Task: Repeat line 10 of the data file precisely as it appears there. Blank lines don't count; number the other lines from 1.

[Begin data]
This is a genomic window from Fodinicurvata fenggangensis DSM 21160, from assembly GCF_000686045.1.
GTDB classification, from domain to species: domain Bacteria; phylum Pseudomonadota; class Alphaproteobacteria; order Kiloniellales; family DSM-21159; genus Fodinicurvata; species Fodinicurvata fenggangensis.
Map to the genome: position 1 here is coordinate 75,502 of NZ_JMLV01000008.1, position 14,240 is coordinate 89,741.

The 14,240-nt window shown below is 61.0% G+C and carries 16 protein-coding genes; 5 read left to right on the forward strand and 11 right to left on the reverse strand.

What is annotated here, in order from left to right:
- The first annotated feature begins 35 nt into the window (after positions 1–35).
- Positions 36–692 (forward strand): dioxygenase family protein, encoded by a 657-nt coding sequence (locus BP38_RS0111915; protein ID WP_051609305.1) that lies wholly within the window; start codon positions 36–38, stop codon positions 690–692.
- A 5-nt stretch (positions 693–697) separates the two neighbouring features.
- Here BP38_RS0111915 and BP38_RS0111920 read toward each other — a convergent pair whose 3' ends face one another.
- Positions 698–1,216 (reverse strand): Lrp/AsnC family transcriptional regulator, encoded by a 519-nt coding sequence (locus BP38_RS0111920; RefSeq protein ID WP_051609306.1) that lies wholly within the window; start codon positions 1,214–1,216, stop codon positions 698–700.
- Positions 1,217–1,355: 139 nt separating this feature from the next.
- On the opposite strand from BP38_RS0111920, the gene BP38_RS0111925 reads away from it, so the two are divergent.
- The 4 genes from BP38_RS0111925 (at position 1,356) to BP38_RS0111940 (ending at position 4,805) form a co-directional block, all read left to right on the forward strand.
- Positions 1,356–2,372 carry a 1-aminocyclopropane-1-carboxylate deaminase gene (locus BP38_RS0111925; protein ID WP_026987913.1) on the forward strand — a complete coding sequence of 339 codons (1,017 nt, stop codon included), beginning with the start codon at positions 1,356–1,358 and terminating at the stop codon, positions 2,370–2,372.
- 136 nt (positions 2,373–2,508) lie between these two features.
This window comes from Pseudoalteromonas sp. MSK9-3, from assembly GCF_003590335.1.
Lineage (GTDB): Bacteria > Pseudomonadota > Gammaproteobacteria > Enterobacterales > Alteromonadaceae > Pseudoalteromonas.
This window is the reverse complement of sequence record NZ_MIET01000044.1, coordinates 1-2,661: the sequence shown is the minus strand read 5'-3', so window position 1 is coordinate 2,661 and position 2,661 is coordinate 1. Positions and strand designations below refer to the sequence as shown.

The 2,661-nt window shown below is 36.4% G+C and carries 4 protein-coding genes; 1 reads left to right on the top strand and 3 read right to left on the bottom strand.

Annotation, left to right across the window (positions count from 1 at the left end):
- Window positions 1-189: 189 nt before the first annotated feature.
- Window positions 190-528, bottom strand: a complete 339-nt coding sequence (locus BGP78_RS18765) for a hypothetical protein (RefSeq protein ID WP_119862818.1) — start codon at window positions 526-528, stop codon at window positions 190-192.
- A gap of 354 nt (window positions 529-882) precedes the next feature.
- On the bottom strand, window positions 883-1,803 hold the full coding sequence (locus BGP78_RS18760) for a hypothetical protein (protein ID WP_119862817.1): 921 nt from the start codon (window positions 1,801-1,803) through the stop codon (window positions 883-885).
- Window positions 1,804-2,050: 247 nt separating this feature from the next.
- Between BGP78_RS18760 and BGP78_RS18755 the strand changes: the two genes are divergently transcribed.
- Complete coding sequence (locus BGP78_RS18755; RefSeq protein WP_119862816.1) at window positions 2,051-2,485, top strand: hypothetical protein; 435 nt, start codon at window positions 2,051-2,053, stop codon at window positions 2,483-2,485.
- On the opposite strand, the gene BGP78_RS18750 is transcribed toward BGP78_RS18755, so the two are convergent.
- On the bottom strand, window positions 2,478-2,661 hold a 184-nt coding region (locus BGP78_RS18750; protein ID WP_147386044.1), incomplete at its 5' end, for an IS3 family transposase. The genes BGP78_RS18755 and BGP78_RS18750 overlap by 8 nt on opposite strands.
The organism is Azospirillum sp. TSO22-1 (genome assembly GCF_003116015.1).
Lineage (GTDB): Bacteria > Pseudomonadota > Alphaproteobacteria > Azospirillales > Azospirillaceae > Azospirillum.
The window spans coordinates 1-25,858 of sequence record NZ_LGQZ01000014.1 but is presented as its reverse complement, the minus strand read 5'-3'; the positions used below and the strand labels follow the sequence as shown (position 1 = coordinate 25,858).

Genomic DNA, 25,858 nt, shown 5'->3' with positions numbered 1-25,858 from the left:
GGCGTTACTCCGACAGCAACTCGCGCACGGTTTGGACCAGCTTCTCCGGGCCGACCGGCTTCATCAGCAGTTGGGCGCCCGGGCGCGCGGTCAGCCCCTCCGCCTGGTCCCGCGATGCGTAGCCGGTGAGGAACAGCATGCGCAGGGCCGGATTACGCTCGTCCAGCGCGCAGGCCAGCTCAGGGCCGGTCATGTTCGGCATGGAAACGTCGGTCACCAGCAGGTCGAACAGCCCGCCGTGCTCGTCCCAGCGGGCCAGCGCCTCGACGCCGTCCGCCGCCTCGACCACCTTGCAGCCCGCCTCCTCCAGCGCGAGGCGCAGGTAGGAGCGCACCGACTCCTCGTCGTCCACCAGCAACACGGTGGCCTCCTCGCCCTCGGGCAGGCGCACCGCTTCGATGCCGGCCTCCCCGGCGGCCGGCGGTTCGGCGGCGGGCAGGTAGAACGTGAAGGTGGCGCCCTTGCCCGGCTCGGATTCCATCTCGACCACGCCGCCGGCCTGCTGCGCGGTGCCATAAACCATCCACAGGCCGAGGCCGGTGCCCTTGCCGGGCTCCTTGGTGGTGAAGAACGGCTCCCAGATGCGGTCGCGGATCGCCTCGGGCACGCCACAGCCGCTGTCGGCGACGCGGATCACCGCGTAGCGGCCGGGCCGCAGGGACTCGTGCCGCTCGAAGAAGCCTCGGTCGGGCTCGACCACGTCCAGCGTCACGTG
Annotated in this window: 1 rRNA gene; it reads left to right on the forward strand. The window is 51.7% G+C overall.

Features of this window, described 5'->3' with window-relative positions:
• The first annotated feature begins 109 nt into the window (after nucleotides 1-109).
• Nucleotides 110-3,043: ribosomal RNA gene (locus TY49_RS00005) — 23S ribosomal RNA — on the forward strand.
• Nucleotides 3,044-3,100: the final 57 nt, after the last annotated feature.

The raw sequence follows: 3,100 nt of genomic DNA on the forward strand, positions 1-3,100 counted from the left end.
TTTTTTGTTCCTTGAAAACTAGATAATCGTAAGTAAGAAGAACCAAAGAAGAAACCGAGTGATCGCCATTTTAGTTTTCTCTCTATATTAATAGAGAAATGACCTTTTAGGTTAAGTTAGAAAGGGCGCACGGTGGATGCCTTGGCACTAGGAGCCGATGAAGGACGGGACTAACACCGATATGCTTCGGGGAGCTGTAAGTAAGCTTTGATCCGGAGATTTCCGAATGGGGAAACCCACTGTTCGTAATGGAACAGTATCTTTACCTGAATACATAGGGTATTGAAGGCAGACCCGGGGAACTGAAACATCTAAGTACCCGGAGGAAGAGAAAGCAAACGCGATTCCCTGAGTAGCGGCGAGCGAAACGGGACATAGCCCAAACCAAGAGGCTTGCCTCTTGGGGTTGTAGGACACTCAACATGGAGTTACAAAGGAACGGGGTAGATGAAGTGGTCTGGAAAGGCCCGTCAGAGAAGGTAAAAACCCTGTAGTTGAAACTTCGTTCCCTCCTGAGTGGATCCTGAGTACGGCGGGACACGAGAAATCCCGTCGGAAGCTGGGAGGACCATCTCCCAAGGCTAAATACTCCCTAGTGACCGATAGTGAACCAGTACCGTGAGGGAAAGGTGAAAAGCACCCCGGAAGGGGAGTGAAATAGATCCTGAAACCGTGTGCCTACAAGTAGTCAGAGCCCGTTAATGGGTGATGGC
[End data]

- Positions 698–1,216 (reverse strand): Lrp/AsnC family transcriptional regulator, encoded by a 519-nt coding sequence (locus BP38_RS0111920; RefSeq protein ID WP_051609306.1) that lies wholly within the window; start codon positions 1,214–1,216, stop codon positions 698–700.